Jancis Robinson, “the most respected wine critic in the world” according to the cover of her new book, goes the route of brevity in this, our Twitter-addled world. “The 24-Hour Wine Expert” was just published by Abrams, a small house publisher specializing in art, photography and fashion. The book itself is small and thin, deliberately designed for easy-breezy reading.
For the beginner crowd—and, Lord knows, we love you, you are the future—“24” is a pretty good read. More experienced winos won’t find anything new in it, but let’s give Jancis credit for reinventing her brand for one, or even two, new generations who may not know of her renown but are about to discover it.
It’s a good, useful book, but I do have some gripes, and that is Jancis’s tendency, like that of so many world-famous wine writers, to stick with the same old famous names, a safely conservative but unsurprising and all-too-predictable practice that is a constant challenge for wine writers to avoid, if for no other reason than to show that they’re not stuck in some dusty old niche. Jancis has a category called “bottles to knock socks off,” presumably showoff wines. These are for your “label drinkers.” They are the classic illustration of the saying, “A little knowledge is a dangerous thing.” People who clamor for these wines have just enough knowledge to pass themselves off as experts, but beyond that, there’s not much going on. Every once in a while they memorize another famous name, because some critic they love said so, and so it goes onto the “socks-knocking” list.
Here are Jancis’s “bottles to knock socks off” from California. These are the only nine California wineries she includes: Arnot Roberts, Au Bon Climat, Corison, DuMol, Frog’s Leap, Littorai, Rhys, Ridge and Spotteswoode. An eclectic list to be sure; one might add others to it. Jancis has also two lists whose relationship offers perhaps a glimpse into her attitude towards Napa Valley: the first, “Twenty heart-stopping (and bank-breaking) wines,” includes nothing from California. The second, “Some overpriced wines,” includes “California’s cult Cabernets.”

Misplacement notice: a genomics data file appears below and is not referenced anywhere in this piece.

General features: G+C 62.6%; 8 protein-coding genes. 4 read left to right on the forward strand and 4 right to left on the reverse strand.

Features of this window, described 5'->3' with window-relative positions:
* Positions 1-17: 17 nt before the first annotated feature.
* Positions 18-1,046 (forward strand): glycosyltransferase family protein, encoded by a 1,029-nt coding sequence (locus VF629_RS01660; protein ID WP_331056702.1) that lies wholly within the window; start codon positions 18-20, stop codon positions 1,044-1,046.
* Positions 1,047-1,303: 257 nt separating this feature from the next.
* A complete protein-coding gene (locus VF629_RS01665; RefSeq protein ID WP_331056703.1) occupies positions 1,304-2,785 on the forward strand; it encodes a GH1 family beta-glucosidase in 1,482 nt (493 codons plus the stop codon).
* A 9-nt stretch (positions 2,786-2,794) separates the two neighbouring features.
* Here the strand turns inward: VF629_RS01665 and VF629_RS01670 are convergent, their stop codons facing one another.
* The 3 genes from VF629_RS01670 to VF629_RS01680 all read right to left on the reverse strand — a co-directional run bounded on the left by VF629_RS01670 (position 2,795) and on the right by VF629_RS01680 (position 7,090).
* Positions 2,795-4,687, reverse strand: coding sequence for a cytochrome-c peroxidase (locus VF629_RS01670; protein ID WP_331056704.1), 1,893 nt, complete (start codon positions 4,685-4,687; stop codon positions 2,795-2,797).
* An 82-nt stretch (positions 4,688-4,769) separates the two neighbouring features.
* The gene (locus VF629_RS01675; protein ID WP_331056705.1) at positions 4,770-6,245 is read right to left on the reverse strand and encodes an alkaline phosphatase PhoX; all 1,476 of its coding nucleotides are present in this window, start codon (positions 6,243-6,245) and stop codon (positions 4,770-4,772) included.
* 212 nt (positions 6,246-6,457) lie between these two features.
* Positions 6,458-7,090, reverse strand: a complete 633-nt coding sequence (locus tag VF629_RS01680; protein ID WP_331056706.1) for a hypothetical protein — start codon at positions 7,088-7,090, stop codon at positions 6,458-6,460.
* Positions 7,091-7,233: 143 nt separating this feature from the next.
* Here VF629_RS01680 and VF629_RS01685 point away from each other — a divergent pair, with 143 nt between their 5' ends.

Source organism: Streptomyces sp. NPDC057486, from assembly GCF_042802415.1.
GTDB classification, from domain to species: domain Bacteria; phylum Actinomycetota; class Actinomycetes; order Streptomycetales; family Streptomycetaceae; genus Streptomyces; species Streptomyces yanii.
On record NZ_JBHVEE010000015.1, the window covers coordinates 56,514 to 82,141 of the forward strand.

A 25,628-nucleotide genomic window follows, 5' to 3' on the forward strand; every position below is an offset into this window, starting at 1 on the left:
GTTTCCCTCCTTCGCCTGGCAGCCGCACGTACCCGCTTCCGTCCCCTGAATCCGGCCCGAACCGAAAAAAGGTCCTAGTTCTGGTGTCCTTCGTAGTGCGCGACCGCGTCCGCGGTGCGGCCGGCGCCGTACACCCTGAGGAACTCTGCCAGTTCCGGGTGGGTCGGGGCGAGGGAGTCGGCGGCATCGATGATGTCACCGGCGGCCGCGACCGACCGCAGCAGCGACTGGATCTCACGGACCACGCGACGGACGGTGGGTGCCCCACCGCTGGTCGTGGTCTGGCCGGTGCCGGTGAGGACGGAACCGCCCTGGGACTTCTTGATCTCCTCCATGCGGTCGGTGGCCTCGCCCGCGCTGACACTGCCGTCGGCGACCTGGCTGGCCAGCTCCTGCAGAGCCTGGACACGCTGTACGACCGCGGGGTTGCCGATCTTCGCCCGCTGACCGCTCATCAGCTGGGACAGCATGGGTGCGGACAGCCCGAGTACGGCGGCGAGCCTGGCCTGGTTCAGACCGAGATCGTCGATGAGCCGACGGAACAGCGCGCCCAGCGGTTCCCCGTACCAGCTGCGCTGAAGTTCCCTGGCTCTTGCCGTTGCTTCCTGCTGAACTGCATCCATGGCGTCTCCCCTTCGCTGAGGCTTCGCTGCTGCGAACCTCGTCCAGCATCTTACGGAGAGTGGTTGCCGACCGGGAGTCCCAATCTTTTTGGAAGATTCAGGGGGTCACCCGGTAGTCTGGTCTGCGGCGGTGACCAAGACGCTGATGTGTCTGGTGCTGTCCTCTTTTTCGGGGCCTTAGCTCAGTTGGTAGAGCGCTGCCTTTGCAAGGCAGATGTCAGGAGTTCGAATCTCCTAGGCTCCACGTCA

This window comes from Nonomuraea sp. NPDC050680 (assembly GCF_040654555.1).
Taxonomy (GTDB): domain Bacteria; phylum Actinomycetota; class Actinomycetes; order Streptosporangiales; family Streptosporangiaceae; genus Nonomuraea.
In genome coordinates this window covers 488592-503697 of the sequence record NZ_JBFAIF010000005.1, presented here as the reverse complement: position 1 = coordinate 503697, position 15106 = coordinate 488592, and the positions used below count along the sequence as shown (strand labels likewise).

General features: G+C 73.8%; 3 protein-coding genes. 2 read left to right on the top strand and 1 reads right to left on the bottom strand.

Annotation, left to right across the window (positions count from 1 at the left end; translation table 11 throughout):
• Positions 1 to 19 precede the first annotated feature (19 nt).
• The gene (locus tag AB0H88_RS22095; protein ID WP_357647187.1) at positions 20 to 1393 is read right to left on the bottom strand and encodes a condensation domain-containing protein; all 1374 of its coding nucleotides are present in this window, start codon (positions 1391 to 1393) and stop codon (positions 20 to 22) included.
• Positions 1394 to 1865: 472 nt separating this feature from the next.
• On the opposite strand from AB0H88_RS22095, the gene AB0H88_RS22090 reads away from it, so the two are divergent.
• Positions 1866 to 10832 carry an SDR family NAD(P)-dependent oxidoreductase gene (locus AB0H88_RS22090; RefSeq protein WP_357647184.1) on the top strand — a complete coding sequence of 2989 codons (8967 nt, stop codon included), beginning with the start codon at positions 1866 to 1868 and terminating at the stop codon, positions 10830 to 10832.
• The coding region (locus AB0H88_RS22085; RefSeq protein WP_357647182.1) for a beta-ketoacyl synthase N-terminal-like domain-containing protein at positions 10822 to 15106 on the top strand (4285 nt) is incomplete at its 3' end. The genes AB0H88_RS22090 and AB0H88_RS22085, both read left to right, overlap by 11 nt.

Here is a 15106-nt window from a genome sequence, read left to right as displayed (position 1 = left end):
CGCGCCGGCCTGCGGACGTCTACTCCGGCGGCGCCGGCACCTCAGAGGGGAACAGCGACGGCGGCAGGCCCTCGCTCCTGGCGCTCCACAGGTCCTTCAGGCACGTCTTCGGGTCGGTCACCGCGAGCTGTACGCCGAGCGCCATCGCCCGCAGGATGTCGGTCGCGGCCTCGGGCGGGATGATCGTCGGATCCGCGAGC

“The 24-Hour Wine Expert” is ultimately a useful little book, a sort of stocking-stuffer for a holiday gift for that budding wine aficionado who’s probably younger and just starting out to explore the world’s most fascinating beverage. Experts will glance at it if for no other reason than to check out what Jancis, “the most respected wine critic in the world,” is up to.
That’s what the Washington Times is reporting. Seems my great state of California is considering allowing—not just barbershops—but beauty parlors too, a total of 42,000 shops in all, to serve wine and beer on their premises. The proposal is in the form of a bill, AB 1322, that would expand California’s current alcohol laws in order to “additionally allow the serving of beer or wine without a license as part of a beauty salon or barber shop service if specified requirements are met, including that there be no extra charge or fee for the beer or wine, the license of the establishment providing the service is in good standing, and the servings are limited to specified amounts.”
Sounds good to me! In fact, it sounds more than good: it’s civilized. But, wouldn’t you know it, no good idea goes without someone bashing it, and in this case the basher is the so-called “California Alcohol Policy Alliance,” a group whose website purports to “promote evidence-based public health policies and organize campaigns with diverse communities and youth against the alcohol industry’s harmful practices,” but which sounds suspiciously like the anti-alcohol groups in this country that have popped up forever, whose ideology seems like something out of Carrie Nation’s brain.